An object that is both everyday and erotic, the bra mustn’t at any cost be burnt. It is expensive, and the recently released Pink shows that it can also be an instrument of resistance. In a Delhi neighbourhood which typifies its prudery in hushed whispers, three women leave out their bras to dry. Accused of soliciting, they continue to step out of their home in shorts. Molested, then jailed, Minal Arora (Taapsee Pannu) doesn’t internalise an imagined guilt.
Feminists, often stereotyped in India as FabIndia-wearing, man-hating, shrill activists, have sadly been given a bad rap. Psychoanalytic critic Jacqueline Rose remembers being delighted when she realised that a feminist can also wear ‘nice clothes and get her hair done’. The author of On Not Being Able to Sleep, though, did add something a tad more poignant: ‘Victimhood is something that happens but when you turn it into an identity you’re psychically and politically finished.’ Hounded by brutish assailants, Pink’s three female characters never pander to this victimhood. Not going gently into a bad night, they then reclaim their bodies in a public courthouse.
PINK DOES THE impossible. Minal was drinking the night she was first molested. She had willingly gone into her molester’s room. She had even poured him a drink. Her skirt didn’t cover her knees. Not just does the film prove that familiarity is not an invitation, it does so by liberating its women from the expectations of chastity and demureness. Consent is deconstructed by the lawyer Deepak Sehgal (Amitabh Bachchan) pithily: “‘No’ is not just a word. It’s an entire sentence.” Director Aniruddha Roy Chowdhury and producer Shoojit Sircar have of course been castigated for choosing a man as a mouthpiece, but such exclusion can only substitute one hierarchy with another.
Police officials and politicians don’t always leave victims of rape unnamed. Udta Punjab, however, did. Confined in a room for many days, Alia Bhatt’s nameless character was raped by multiple men multiple times. She still made weapons of her hockey stick and a nail in the wall, fighting against the violence of her present. In many a review, though, the film’s last scene was blamed for its surrender to the mainstream demand for a happy ending. Bhatt sits on a beach, smiles and calls herself ‘Mary Jane’. Obviously more wishful than realistic, the scene was arguably apt. If cinema, like feminism, restricts itself only to the horrors of a present, that equal future will never be carved.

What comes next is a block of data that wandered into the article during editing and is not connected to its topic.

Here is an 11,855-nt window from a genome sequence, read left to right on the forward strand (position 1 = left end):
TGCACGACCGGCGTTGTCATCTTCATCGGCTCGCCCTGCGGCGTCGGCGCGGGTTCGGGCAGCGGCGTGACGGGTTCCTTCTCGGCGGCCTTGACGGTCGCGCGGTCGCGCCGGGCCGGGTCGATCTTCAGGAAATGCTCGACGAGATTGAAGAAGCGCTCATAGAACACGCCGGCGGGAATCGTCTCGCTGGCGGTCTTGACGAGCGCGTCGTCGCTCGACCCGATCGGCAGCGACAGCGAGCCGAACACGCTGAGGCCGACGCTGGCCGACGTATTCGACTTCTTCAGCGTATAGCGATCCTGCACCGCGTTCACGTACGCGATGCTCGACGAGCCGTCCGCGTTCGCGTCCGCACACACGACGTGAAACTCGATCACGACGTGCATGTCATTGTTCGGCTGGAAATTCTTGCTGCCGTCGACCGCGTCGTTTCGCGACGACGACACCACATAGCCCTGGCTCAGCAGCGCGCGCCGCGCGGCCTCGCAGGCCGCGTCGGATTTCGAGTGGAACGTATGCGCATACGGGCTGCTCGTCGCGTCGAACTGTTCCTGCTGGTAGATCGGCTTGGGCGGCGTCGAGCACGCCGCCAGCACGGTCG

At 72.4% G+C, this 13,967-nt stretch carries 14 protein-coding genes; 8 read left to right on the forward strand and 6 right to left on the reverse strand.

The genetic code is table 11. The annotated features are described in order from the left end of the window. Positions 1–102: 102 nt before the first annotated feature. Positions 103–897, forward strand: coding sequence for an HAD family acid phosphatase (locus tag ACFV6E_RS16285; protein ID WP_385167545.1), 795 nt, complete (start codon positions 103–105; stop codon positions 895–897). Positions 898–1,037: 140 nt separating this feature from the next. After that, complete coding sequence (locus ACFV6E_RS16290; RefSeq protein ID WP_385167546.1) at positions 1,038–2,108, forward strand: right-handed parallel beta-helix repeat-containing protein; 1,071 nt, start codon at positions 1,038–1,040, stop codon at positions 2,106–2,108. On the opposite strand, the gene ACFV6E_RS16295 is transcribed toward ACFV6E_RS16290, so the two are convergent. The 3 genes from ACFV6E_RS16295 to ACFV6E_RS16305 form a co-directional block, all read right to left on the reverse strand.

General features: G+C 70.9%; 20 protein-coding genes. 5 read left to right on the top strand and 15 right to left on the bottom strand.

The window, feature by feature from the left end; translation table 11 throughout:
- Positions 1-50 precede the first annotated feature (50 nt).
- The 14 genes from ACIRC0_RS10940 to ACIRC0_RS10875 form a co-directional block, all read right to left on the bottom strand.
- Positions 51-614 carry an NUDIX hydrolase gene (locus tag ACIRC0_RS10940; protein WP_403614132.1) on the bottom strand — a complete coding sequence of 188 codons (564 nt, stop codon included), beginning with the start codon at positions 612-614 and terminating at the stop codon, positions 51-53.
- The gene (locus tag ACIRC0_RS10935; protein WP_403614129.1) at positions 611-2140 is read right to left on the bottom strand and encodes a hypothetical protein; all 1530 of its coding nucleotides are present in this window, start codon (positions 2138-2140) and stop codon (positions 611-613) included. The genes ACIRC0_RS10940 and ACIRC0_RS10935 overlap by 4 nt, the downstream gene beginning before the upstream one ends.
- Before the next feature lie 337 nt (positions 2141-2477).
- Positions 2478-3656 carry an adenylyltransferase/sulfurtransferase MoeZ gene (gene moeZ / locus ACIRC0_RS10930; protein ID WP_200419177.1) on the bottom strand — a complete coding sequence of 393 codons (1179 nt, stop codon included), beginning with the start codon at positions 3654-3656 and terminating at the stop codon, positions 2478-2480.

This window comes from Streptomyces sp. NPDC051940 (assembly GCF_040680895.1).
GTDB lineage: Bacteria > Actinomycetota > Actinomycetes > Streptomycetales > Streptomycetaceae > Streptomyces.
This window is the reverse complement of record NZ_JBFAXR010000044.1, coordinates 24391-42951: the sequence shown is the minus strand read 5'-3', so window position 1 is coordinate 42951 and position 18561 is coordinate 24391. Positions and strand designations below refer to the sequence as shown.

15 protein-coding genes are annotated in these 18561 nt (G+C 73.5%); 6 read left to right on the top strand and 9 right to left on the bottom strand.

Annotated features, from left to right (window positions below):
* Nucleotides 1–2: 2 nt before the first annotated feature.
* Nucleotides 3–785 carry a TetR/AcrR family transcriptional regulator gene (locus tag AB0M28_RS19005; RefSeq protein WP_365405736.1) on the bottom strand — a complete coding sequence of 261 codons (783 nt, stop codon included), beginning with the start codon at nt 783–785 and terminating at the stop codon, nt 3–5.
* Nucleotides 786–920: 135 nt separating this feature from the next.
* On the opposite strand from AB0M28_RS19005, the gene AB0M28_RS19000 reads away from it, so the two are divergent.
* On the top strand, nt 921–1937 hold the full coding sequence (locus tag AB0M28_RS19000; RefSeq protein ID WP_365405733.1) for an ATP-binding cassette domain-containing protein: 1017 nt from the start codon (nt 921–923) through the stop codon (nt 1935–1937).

The film Phobia opens with a Franz Kafka aphorism that is felicitous: ‘A cage went in search of a bird.’ Mehak Deo (Radhika Apte) is seen captivating an all-male group with a ghost story. She is then molested by her taxi driver. As a result of the trauma, she suffers agoraphobia. Tired of her crippling fastidiousness, Mehak’s sister screams, “She wasn’t raped, was she?” Invasion then quickly becomes the movie’s theme. In a film where even the smallest of objects signify something ‘Other’, director Pavan Kripalani demonstrates how perils for women don’t just lie outside, but can be closer home too. More than a damsel in distress, Mehak is Charlotte Brontë’s madwoman in the attic. Unlike Jane Eyre’s Bertha Mason, however, she keeps herself locked up, rejecting sex and other forms of appropriation that are finally patriarchal. Her paranoid delusions are justified. To understand Mehak, one must first fathom how the female mind comes to feel continuously violated.
Apte, Bollywood’s new arthouse pin-up, seems to portray well the contradictions of the inside and the outside. In Parched, she plays Lajjo, a wife mercilessly beaten and abused by her husband for presumably being barren. But in her little Rajasthani village, she earns her living by working as an artisan. Her friends, Rani (Tannishtha Chatterjee) and Bijli (Surveen Chawla), bring escape. For most part, there is no discernible victory they can enjoy. Redemption is found in simple, often hard-fought, fun. Lajjo pokes her head out of a bus window to enjoy the wind in her hair. Rani gets turned on by her vibrating mobile phone and Bijli asks a question many pop feminists before her have contemplated: “Why do cuss words always seem to berate women?” In an act both subversive and paradigmatic, they then shout “beta-chod” and “chaacha-chod” from the rooftops.